Birmingham named as new HS2 headquarters

 
Artist's impression of new station in Birmingham for the HS2 line Curzon Street will become the Birmingham hub for the first phase of the HS2 high speed line

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The headquarters for construction of the High Speed 2 (HS2) rail line is to be based in Birmingham.

HS2 Ltd, the company responsible for the project, said its new premises would house up to 1,500 staff.

It is expected to include engineers and designers responsible for track, signalling and station plans, as well as support staff.

While some jobs would move from London, the company said, many would be new roles.

Chairman David Higgins said he expected the first staff to move into the new premises in April or May 2015.

He said the fact HS2 had chosen to base its construction HQ in Birmingham rather than London showed the firm's "long-term commitment" to the city.

Transport Secretary Patrick McLoughlin said it would bring skilled job opportunities to the area.

Curzon Street site Opened in 1838, little remains of the original building at Curzon Street Station beyond its facade
Curzon Street entrance artist's impression The completed Curzon Street station will be the largest building in Birmingham, the council has said
Artists impression of new Curzon Street A 141-hectare area around Curzon Street is set to be redeveloped in the run-up to HS2's launch

Birmingham City Council announced it would create a company to lead the redevelopment around Curzon Street station, which will become the Birmingham hub for the first phase of HS2.

In February, the council first announced plans to regenerate the area by building offices, a hotel and about 2,000 homes to both improve the city's "welcome" to HS2 travellers and stimulate the local economy.

Under the plans, the Grade I-listed facade of the currently derelict station would form the centrepiece of the new development, extending into nearby Digbeth and the surrounding area.

Curzon Street development

  • 366,000 sq m of office space
  • 98,000 sq m of retail
  • 57,000 sq m of hotel accommodation
  • 79,000 sq m of community and leisure related uses
  • 167,000 sq m of residential accommodation (including student accommodation)

Source: Birmingham City Council

When it is completed, the new station will be the biggest building in Birmingham, according to the city council.

Council leader Sir Albert Bore, said: "Since the industrial revolution, Birmingham has been a national capital for engineering, so it is only natural that the HS2 construction HQ be based in Birmingham."

Mr Mcloughlin said he hoped Curzon Street would repeat the "success" of London's King's Cross and St Pancras stations.

"If you think what those areas were like 20 years ago and what they're like today, I want to see that emulated in Birmingham," he said.

Business leaders and politicians meet to discuss HS2 Sir Albert Bore met with business leaders and transport minister Patrick Mcloughlin to discuss the project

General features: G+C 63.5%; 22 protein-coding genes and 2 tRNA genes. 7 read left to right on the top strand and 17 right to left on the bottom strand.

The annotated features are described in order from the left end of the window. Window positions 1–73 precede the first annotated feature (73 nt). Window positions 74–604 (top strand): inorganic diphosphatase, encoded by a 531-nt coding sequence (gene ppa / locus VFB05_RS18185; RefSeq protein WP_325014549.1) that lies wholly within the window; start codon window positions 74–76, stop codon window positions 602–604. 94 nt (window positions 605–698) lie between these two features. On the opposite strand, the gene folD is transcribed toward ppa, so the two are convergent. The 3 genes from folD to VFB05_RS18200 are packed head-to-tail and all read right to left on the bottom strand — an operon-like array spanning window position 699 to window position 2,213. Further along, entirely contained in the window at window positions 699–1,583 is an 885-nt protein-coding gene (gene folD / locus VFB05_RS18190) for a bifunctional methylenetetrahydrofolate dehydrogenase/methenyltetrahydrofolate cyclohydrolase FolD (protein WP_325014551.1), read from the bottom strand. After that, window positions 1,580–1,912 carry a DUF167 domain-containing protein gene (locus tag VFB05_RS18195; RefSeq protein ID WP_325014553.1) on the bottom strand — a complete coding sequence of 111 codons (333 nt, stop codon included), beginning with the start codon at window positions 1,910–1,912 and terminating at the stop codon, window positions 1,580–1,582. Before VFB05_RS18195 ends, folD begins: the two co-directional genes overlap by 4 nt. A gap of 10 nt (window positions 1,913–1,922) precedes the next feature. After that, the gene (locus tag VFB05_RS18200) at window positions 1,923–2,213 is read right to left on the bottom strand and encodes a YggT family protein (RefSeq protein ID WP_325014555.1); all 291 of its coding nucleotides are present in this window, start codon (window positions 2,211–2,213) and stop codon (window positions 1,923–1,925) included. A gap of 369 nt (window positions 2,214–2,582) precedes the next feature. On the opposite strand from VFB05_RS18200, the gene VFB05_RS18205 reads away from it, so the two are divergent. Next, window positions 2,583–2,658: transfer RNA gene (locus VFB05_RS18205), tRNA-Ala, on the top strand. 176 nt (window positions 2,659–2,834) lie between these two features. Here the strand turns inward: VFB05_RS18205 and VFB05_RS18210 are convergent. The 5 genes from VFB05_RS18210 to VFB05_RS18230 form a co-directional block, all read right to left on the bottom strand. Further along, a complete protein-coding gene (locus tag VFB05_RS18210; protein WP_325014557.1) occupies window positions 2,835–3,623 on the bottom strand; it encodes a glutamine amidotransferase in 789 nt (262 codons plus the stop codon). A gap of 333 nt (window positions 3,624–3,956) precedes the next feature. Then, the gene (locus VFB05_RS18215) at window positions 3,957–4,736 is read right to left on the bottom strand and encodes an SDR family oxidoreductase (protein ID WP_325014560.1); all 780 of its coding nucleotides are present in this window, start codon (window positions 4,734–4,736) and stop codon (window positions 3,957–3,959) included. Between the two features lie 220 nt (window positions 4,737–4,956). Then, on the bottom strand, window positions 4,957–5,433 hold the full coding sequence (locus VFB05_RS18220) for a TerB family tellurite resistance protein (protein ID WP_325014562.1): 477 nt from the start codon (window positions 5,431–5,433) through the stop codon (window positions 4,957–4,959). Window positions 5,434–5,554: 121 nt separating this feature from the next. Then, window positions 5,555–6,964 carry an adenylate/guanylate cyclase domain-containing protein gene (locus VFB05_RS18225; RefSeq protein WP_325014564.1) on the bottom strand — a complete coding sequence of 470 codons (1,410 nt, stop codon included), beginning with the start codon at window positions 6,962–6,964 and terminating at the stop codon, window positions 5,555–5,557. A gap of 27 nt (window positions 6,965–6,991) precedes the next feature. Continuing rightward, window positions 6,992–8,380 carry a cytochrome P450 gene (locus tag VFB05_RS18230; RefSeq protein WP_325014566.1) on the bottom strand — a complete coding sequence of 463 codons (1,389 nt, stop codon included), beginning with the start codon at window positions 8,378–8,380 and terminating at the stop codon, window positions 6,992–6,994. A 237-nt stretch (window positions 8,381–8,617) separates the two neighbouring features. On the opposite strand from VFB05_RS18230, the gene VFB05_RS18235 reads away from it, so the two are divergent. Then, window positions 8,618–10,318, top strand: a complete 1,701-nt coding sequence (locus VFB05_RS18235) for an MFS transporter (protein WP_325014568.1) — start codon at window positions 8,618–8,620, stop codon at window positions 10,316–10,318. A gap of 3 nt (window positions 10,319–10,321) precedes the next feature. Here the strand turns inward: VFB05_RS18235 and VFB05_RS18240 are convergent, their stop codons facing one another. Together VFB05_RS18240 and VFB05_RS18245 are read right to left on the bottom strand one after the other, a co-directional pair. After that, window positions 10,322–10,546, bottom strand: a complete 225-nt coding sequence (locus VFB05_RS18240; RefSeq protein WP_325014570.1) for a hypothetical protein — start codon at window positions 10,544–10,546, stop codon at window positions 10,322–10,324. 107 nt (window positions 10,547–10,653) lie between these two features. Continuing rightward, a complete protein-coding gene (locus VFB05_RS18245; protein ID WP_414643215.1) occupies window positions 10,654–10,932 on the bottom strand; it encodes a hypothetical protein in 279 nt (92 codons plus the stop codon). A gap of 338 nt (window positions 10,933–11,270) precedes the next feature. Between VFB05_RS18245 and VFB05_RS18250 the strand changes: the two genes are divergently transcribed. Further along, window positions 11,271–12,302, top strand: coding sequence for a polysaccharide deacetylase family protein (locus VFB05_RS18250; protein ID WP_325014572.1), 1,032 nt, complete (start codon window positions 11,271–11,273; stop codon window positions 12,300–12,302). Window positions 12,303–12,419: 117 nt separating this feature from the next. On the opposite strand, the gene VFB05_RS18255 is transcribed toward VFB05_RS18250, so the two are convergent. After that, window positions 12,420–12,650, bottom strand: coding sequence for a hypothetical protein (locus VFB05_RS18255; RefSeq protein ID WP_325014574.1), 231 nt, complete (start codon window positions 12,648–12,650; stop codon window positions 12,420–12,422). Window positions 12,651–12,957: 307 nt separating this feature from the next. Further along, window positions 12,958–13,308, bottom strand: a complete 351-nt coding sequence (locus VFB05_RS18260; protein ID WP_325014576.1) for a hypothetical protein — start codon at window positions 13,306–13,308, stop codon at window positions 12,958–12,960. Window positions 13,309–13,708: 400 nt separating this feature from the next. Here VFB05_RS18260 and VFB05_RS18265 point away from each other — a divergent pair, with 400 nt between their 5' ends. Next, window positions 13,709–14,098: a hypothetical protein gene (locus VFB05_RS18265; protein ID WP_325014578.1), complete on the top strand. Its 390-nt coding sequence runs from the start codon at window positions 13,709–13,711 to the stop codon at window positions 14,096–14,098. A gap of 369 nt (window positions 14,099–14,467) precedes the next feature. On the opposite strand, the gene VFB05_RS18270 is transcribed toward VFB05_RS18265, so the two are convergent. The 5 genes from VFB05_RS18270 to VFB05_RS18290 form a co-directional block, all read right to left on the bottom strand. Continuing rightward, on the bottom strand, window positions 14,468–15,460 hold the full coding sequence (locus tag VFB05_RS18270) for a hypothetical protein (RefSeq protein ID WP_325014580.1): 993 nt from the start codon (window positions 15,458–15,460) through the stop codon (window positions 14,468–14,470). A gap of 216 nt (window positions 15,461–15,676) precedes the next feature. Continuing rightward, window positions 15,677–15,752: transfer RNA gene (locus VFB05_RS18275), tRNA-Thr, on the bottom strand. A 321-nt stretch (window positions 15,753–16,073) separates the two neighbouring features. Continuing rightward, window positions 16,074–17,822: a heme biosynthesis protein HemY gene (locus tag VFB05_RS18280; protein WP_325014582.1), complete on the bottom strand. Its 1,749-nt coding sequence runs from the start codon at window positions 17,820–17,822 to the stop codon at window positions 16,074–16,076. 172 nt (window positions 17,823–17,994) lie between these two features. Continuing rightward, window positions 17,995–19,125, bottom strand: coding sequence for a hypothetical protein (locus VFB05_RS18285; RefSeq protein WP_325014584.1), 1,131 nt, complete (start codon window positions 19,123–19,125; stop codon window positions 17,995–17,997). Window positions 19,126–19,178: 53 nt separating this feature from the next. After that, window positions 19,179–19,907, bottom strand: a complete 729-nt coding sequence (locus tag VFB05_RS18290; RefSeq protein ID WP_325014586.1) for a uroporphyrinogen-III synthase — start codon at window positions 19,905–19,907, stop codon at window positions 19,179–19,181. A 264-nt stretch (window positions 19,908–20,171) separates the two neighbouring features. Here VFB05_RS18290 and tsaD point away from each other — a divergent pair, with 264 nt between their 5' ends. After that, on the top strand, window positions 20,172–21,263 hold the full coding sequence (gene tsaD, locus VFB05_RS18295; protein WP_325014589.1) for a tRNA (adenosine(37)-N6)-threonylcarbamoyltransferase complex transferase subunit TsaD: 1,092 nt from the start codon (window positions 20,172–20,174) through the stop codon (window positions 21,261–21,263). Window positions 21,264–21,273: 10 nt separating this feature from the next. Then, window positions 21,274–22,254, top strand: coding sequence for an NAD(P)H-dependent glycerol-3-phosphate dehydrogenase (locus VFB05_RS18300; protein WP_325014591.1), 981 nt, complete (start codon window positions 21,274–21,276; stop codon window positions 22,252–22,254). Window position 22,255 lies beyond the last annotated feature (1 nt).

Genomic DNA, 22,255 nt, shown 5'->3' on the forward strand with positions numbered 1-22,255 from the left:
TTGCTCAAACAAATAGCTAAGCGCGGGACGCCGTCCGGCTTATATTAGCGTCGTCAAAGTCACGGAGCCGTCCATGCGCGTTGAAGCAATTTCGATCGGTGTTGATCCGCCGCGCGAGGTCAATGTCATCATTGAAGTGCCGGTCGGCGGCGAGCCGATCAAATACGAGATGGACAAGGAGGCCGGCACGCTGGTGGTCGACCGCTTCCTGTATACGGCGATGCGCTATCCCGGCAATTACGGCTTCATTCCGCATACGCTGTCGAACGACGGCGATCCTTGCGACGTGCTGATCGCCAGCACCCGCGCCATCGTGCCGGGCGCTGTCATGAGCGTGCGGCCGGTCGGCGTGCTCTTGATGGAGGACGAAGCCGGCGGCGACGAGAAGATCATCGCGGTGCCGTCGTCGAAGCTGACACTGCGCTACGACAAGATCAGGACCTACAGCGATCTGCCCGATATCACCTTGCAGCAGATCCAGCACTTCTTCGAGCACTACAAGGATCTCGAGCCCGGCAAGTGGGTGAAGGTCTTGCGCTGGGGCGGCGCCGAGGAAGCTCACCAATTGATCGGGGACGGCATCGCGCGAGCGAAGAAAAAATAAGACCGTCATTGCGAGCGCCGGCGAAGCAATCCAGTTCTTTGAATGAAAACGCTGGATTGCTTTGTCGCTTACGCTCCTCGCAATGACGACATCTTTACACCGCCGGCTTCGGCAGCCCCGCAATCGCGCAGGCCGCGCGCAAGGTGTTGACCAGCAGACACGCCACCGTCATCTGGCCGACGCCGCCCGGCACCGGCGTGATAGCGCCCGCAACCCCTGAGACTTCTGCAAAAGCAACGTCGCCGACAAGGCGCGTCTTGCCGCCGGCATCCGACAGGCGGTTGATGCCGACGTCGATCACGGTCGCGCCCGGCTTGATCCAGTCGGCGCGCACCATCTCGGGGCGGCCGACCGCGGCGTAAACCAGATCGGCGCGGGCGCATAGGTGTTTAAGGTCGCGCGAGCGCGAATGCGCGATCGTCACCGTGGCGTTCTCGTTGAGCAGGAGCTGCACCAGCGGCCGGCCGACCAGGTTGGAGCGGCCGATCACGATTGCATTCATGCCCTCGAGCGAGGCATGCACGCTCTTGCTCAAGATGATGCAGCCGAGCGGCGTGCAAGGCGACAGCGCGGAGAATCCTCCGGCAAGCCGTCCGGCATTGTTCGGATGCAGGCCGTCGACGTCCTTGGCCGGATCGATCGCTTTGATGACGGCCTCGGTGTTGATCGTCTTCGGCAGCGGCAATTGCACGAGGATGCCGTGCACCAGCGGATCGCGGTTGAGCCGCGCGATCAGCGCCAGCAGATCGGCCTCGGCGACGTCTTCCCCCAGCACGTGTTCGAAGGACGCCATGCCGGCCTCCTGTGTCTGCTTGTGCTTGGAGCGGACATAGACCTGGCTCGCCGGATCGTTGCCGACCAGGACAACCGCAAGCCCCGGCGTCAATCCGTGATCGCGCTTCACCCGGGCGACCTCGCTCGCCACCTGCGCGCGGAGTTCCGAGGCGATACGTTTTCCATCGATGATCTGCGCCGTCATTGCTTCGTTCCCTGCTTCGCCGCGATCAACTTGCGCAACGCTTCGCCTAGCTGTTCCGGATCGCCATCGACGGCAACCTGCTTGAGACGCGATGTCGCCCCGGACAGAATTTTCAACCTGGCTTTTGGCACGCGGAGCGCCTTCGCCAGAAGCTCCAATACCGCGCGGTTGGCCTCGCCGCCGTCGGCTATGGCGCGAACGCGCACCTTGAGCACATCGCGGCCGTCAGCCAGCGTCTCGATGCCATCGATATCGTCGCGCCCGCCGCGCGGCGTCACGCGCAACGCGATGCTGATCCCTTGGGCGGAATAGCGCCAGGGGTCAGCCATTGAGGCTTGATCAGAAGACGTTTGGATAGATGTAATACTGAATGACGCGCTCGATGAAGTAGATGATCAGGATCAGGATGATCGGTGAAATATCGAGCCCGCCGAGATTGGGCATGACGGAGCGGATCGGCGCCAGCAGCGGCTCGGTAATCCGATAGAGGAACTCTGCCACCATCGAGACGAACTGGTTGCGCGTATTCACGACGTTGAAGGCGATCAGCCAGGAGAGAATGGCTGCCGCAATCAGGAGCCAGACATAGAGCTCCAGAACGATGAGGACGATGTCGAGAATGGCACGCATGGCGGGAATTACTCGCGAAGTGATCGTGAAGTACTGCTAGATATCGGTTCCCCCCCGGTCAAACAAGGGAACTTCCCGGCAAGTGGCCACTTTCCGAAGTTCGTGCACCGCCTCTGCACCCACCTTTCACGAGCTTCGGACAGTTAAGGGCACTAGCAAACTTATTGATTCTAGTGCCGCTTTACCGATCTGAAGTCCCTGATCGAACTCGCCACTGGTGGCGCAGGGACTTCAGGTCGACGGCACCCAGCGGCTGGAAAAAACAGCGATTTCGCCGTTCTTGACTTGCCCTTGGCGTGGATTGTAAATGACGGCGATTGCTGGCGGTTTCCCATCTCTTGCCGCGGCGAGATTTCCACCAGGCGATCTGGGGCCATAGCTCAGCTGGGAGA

The Greater Birmingham and Solihull Local Enterprise Partnership (LEP) said it would be investing £30m to support plans for the 141 hectare site.

LEP chairman Andy Street, who is also the head of John Lewis, said the announcement was a sign the project was moving "away from the 'if and when'" and towards action.

"I'm absolutely convinced businesses across the West Midlands share the view this is good for the region," he said.

"It's not just about a station for Birmingham."

Earlier this month, the LEP was awarded more than £350m over three years through the government's Growth Deal.

Much of the investment was for HS2 related projects, such as extending the Metro tram line to Curzon Street.

Funding was also earmarked for a new construction training centre in Dudley, as well as facilities at Birmingham's South and City College, to help equip local people for jobs connected with the building of HS2.

 

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  • rate this
    +15

    Comment number 555.

    By the time it's finished, it'll be out of date & we'll be looking to the next generation of travel, no doubt with a new massive budget to build it.

    In the Far East, they are looking forward & have Maglev etc., which already travels faster than HS2 will be able to.

    The future is not in old-fashioned rolling stock. We need to invest in new technology & be leaders in fast, inexpensive eco travel.

  • rate this
    +36

    Comment number 422.

    When you view it as £80 billion to get to Birmingham 30 minutes quicker, only then you realise the absurdity of it all!

  • rate this
    +30

    Comment number 420.

    I live 1 mile from proposed HS2 line, near Wakefield. Current time to London 2hrs dead; give or take. Time on HS2 will still be 2hrs because I will have to travel to Leeds first. Where is the benefit to us?

  • rate this
    +2

    Comment number 241.

    The country needs a proper high speed rail network, to speed inter-city travel and ease the pressure on the existing network, but does not want to stump up the cash! The HS2 proposal is not large enough: Scotland, Wales, and the West Country are excluded and better connection to the Channel Tunnel is needed. Incidentally, Redbus. I have often wanted to be out of Birmingham 10 minutes earlier...

  • rate this
    +13

    Comment number 238.

    Why isn't anyone asking how much a return ticket will cost? How much for a yearly pass? The last time I checked, my yearly ticket for Leicester to London was £13000.00

 

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